Cash Unearthed – Johnny Cash
For anyone who discovered the depth of Johnny Cash's artistry through the
four releases that comprise the American Recordings series, then the
five CD box set Cash Unearthed is required listening. Consisting of
three hours of unreleased treasures featuring Cash solo and with a who's who
guests, it provides the exclamation point to his final decade of creativity.
For those who haven't experienced Cash's work with producer/American
Records owner Rick Rubin, this deluxe package makes for a hefty introduction
collaboration that resuscitated a legend.
Cash met producer Rubin at the time of a career downslide. His long
association with Columbia Records had ended and his reputation was just
enough to keep
his new record company faintly interested. He still attracted the faithful
concerts, but the venues were small. The idea of a young, long-haired
man who worked with rock and hip-hop acts (i.e. Red Hot Chili Peppers, Tom
Petty) signing Cash and then producing the one-time country star seemed like
odd and desperate choice. Instead, it proved to be one of the greatest
moves Cash made since approaching Sam Phillips at Sun Records as a young
I'll admit that my experience with Cash's music remained limited to his
major hits. With the release of American Recordings in 1994 I became
transfixed as his deep voice led me through a series of uncompromising and
dark-humored tales. The intimate production – just Cash's vocals and
acoustic guitar –
made for a chilling and hypnotic effect. Who’s Gonna Cry, disc one of
Unearthed, focuses on other solo performances.
The box set's opening number, "Long Black Veil," drags you into a world
that's filled with death, deceit, confession and punishment. Much of
"Unearthed" retains its fascination with such subject matter. Throughout its
69 numbers, Cash maintains an awareness of right and
wrong, hope and forgiveness, unending love and oncoming mortality. It's why
his manner so often seems matter-of-fact. That knowledge allows him to have
giddy fun with such subject matter. What seems like a shockingly sad and
prescient refrain in "The Caretaker" ("Who's gonna cry when ol' John dies?")
receives a jolt when Cash's giggle pops up at its conclusion, giving the
impression that he's well aware of the End and he's going to have a good
time 'til that final day arrives. A different side emerges during the
solemnity of "You'll Never Walk Alone."
While his songs pay strict attention to the idea that actions beget
reactions, Cash's dedication as a student of the Bible appears when a
character finds redemption after all his sinning ways. He even finds a
reprieve from lyrical burdens with the occasional love song. "Flesh and
Blood" describes his enduring need for the companionship of his wife, June
Carter Cash who died a few months before Cash himself passed away last
September. The duet, "As Long As the Grass Shall Grow," transfers their
feelings into beautiful sounds.
On other American Recordings releases, backing musicians, mainly Tom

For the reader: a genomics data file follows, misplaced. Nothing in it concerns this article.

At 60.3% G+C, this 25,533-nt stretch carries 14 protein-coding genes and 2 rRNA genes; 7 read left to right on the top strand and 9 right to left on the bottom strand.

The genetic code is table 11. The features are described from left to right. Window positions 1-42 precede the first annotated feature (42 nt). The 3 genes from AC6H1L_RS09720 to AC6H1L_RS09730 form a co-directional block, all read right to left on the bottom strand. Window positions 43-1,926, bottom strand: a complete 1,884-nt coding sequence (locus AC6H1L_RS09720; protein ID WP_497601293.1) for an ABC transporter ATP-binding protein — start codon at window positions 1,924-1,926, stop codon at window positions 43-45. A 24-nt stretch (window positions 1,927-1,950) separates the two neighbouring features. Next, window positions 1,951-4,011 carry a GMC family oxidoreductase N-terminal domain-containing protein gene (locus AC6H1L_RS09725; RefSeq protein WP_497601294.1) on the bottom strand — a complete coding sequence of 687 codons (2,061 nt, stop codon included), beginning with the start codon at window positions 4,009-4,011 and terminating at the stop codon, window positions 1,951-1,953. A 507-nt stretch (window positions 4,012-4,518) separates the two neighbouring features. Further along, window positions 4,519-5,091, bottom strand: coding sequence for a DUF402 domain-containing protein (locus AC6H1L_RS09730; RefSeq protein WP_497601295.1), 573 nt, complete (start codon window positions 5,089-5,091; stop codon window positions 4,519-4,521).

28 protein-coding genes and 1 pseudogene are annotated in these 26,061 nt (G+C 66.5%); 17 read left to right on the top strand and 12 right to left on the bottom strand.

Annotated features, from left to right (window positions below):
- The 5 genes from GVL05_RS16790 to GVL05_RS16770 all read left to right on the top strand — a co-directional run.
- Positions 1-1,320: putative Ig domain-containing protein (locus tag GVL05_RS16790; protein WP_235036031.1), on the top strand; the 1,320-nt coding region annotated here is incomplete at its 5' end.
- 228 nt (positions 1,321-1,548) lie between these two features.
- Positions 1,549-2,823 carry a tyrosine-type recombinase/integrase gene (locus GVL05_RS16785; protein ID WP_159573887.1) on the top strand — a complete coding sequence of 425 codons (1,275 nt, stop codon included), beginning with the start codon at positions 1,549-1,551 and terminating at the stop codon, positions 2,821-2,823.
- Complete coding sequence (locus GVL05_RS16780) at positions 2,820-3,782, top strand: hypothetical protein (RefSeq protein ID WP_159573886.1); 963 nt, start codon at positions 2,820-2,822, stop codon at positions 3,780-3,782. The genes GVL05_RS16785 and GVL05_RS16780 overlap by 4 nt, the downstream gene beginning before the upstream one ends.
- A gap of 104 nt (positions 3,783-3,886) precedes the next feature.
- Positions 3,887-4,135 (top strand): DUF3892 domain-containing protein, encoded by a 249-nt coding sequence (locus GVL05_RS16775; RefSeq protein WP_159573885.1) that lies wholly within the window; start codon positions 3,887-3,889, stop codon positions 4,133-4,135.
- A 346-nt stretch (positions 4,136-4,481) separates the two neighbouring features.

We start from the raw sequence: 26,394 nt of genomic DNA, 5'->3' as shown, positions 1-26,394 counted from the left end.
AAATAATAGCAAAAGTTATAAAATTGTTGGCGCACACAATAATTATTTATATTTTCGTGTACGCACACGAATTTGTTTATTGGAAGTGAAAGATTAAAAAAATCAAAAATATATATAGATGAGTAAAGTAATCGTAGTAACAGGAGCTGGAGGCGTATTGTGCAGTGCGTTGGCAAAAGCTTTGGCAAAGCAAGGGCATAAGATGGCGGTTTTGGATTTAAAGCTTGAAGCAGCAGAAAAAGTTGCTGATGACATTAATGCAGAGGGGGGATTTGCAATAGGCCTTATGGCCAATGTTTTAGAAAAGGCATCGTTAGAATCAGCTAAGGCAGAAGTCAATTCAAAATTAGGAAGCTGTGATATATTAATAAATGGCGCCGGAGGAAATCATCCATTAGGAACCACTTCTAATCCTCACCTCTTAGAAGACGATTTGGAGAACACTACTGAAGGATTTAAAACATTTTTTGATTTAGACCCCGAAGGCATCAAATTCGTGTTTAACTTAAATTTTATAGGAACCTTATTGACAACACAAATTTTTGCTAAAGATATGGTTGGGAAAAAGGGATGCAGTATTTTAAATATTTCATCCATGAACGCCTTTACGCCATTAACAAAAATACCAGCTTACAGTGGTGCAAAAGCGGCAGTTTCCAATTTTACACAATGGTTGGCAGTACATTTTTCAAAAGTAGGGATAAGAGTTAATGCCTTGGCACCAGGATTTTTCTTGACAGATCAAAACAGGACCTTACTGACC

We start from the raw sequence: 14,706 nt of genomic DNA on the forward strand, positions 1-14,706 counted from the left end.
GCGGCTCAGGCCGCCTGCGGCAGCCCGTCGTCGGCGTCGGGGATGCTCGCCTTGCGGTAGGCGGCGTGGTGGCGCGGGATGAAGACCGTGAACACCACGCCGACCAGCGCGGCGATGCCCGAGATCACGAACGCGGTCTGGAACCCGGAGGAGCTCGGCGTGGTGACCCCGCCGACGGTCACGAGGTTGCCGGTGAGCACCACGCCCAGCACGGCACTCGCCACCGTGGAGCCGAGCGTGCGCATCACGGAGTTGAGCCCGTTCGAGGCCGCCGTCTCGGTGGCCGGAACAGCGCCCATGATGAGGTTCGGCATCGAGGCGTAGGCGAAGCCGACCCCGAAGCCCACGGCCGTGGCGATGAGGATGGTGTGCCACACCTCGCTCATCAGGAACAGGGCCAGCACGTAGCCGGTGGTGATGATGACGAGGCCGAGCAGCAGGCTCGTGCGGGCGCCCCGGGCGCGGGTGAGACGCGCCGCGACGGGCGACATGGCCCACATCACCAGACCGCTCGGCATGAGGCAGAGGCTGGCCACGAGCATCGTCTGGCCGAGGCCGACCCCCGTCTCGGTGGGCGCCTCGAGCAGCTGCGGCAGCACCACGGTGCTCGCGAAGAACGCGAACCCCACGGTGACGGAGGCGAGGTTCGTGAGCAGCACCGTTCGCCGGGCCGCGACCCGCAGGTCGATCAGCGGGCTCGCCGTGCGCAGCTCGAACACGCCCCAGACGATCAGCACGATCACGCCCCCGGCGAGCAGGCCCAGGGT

Petty and the Heartbreakers, supported Cash. Much of Trouble in Mind,
two, revives Cash's days at Sun with numbers finding their graceful
swingin' rhythm. One particular highlight finds another Sun alum, Carl
Perkins, joining Cash for "Brown-Eyed Handsome Man." Later, a rendition of
Steve Earle's "Devil's Right Hand" returns to the theme of actions and
With Redemption Songs, disc three, Cash connects with acoustic-based
band arrangements. It's dramatic without ever breaking a sweat to elicit
emotion. He moves through the material like someone who is reminiscing as
making peace in anticipation of his upcoming walk towards heaven.
The spirit of those songs nicely segues to My Mother’s Hymn Book,
four. It finds Cash fulfilling his final musical wish — to record the
selections of songs that he heard his mother sing when he was a child. The
intimacy and sparseness of Cash's solo performances here brings about an
understanding of why these selections meant so much to him.
A fifth disc, Best of Cash on American, compiles tracks from the four
American Recordings releases. It's a nice sampler for anyone who
experienced the previous work. But, for others it's unnecessary. With a
of nearly $80, Cash Unearthed should attract the completists. More
than likely they already own the other albums.
What everyone should enjoy is the deluxe packaging. The illuminating
liner notes discuss the whole experience. In addition, it offers
accounts by the principal creators involved. Through them we find out that
acted as Cash's enthusiastic guide, allowing the Man In Black to follow his
artistic instincts without submerging his ideas to the latest country trend.
Sure, Rubin made suggestions, which is how a number of unlikely covers by
Soundgarden, U2, Depeche Mode, Nine Inch Nails, Leonard Cohen, Neil Young,
and Tom Waits occurred.
The creative input stoked the desire to find material that suited Cash's
themes with arrangements molded towards his musical persona. A telling
comes about during the recording of Bob Marley's "Redemption Song." It
out that Cash was a big reggae fan and after listening to a number of Marley
tracks in order to pick one, he chose this classic to use as a duet with Joe
Strummer. It's just one of many examples of the chances and experiments that
work on Cash Unearthed; rough diamonds rubbed until they sparkled and
anchoring a wealth of goods that bless us with each listen.